‘Error of judgment’ in probation supervision of Damien Bendall, inquest hears

Damien Bendall was being supervised by an inexperienced probation officer when he murdered his partner and three children.

A senior probation officer has told inquests into the deaths of the victims of Damien Bendall that errors were made in the handling of the case, but this was for “very, very justified reasons”.

Tracey Hume told Chesterfield Coroner’s Court that Bendall’s case was one of 350 she had to oversee when she allocated it to a probation officer with just six months experience.

She did not accept the suggestion that allocating Bendall’s supervision to her junior colleague, Aisha Fatima, was a poor decision based on what she knew at the time, but said the decision not to reallocate it when clear evidence later emerged that Bendall posed a high risk was an “error of judgment”.

Bendall, 33, was given a whole life order last year for murdering 35-year-old Terri Harris, her children, 13-year-old John Paul Bennett and 11-year-old Lacey Bennett, and Lacey’s friend, 11-year-old Connie Gent, in September 2021.

When asked by Kirsten Heaven, representing Ms Harris’ parents, Angela Smith and Lawrence Harris, whether her “lack of professional curiosity” constituted an “egregious failure”, Ms Hume said: “I think with the circumstances I can’t say it was egregious.

“I can say it was an error of judgment under the circumstances I was working under. I was trying to juggle everything.”

She later said: “While I’m not trying to be defensive and say it was not egregious, what I’m trying to say is I cannot manage or micromanage 350 cases.

“So while yes, I appreciate there were errors, I’m just saying there were very, very justified reasons as to why I did not see all of these at the time.”

Weeks before the killings in June 2021, Bendall had been given a suspended sentence for an unrelated arson offence, after being incorrectly categorised as posing a low risk to partners and children and a medium risk to the public, by a different probation officer.

Chesterfield Coroner's Court
The inquests are being held at Chesterfield Coroner’s Court, at Chesterfield Town Hall (Callum Parke/PA)

As part of that sentence, Bendall was given a five-month curfew requirement at Ms Harris’s address in Chandos Crescent, Killamarsh, Derbyshire, and his case was allocated to Ms Fatima by Ms Hume.

The inquests had previously heard that Ms Fatima had very little experience in the criminal justice system and could only handle low-risk offenders, but when asked if this decision was a mistake based on what she knew at the time, Ms Hume replied: “I don’t believe that at all.”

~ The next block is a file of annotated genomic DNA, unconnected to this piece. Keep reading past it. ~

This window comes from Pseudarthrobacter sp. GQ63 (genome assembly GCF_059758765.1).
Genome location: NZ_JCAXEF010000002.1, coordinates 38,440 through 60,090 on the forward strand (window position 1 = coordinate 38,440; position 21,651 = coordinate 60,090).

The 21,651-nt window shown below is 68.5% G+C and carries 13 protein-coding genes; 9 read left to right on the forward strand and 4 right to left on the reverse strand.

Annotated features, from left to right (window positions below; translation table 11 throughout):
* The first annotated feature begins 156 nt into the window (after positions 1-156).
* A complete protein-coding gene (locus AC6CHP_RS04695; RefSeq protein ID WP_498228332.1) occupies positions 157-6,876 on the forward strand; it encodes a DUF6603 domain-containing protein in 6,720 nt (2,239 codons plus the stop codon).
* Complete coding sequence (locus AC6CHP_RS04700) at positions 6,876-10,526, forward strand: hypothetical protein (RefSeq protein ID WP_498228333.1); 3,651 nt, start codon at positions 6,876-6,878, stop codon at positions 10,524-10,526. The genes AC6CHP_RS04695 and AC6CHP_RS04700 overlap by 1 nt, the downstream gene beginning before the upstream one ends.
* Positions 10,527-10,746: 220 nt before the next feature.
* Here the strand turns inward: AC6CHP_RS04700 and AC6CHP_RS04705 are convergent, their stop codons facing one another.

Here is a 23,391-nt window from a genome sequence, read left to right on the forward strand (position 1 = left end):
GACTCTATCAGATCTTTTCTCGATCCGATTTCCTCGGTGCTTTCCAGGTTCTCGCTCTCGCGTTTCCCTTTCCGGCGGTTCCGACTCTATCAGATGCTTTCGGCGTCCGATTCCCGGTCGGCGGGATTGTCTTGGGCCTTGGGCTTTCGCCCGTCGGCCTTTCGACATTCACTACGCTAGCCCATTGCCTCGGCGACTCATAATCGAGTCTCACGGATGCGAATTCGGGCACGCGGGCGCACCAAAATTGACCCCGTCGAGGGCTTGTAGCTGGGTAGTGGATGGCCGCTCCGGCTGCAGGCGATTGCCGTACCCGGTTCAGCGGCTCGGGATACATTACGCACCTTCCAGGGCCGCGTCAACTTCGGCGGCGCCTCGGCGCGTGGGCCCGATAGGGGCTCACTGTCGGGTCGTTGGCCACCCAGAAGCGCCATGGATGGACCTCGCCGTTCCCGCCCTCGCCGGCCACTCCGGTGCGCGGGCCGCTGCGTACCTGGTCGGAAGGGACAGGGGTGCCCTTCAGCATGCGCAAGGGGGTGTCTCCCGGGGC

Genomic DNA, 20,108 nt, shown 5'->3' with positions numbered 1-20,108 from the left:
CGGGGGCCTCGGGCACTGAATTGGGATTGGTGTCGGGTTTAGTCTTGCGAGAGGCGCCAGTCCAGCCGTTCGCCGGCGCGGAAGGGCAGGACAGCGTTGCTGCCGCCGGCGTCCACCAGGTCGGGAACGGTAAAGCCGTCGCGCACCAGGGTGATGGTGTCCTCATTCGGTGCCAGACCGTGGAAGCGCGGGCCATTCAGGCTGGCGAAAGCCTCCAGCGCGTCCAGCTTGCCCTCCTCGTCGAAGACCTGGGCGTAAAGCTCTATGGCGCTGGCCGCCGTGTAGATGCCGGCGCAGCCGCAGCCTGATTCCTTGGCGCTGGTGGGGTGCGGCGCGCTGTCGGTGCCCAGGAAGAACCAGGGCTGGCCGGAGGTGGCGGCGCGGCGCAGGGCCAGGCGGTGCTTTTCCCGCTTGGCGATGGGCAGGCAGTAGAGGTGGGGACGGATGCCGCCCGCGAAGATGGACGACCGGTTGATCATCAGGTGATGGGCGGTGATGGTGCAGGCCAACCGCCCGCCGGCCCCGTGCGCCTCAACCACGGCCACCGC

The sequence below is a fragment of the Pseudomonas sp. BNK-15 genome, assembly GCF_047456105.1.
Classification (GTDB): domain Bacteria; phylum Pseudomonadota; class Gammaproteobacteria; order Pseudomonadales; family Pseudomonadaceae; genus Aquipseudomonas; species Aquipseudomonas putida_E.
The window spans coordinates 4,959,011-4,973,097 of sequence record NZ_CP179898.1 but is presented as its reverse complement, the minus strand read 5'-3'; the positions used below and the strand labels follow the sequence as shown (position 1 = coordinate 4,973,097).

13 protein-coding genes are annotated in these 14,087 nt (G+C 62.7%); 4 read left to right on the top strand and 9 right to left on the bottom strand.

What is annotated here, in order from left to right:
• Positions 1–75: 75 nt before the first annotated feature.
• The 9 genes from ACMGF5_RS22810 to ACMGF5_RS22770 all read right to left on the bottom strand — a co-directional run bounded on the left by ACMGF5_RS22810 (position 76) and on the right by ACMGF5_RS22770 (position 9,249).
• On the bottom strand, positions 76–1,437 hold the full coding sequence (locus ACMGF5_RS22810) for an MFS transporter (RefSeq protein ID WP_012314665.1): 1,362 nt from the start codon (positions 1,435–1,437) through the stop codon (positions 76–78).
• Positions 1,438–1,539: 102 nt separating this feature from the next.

However, the court heard that Ms Hume and her colleagues became aware of Bendall’s violent past, which included convictions for several serious offences dating back to 2004, as early as July 6 2021.

There was also information available suggesting that Bendall had reported himself as showing sociopathic and psychopathic tendencies and that he was using both alcohol and drugs while living with Ms Harris, Lacey and John Paul, but Ms Hume admitted she never actively sought this information.

Terri Harris (centre) with her children, Lacey and John Paul Bennett (Derbyshire Constabulary/PA)
Terri Harris (centre) with her children, Lacey and John Paul Bennett (Derbyshire Constabulary/PA)

No effort was made to speak to Ms Harris by either the authors of the pre-sentence report or those who supervised Bendall after sentencing, with Ms Hume admitting it was also an error not to prompt Ms Fatima to attempt to contact Ms Harris.

Furthermore, Ms Hume acknowledged there were “missed opportunities” to discover that Bendall had previously been accused of domestic violence.

A subsequent report into Bendall’s case by the Inspectorate of Probation highlighted a litany of failures and singled out Ms Hume’s allocation decision as “another example of poor allocation practice to add to the other serious issues” that were identified.

But Ms Hume had told the Inspectorate that staff were put under “impossible pressure” and told the inquests that high workloads prevented her from fulfilling the oversight requirements of her role.

She said: “In the circumstances that we were under, in the type of absolute pressure on everybody, I did every single thing that I could for this case and every single one of my cases.

“At that time I had 350 cases that I was overseeing through the people I managed. I did everything I could.

“It was not possible to do absolutely everything on the list of things we needed to do.”

The inquests continue.

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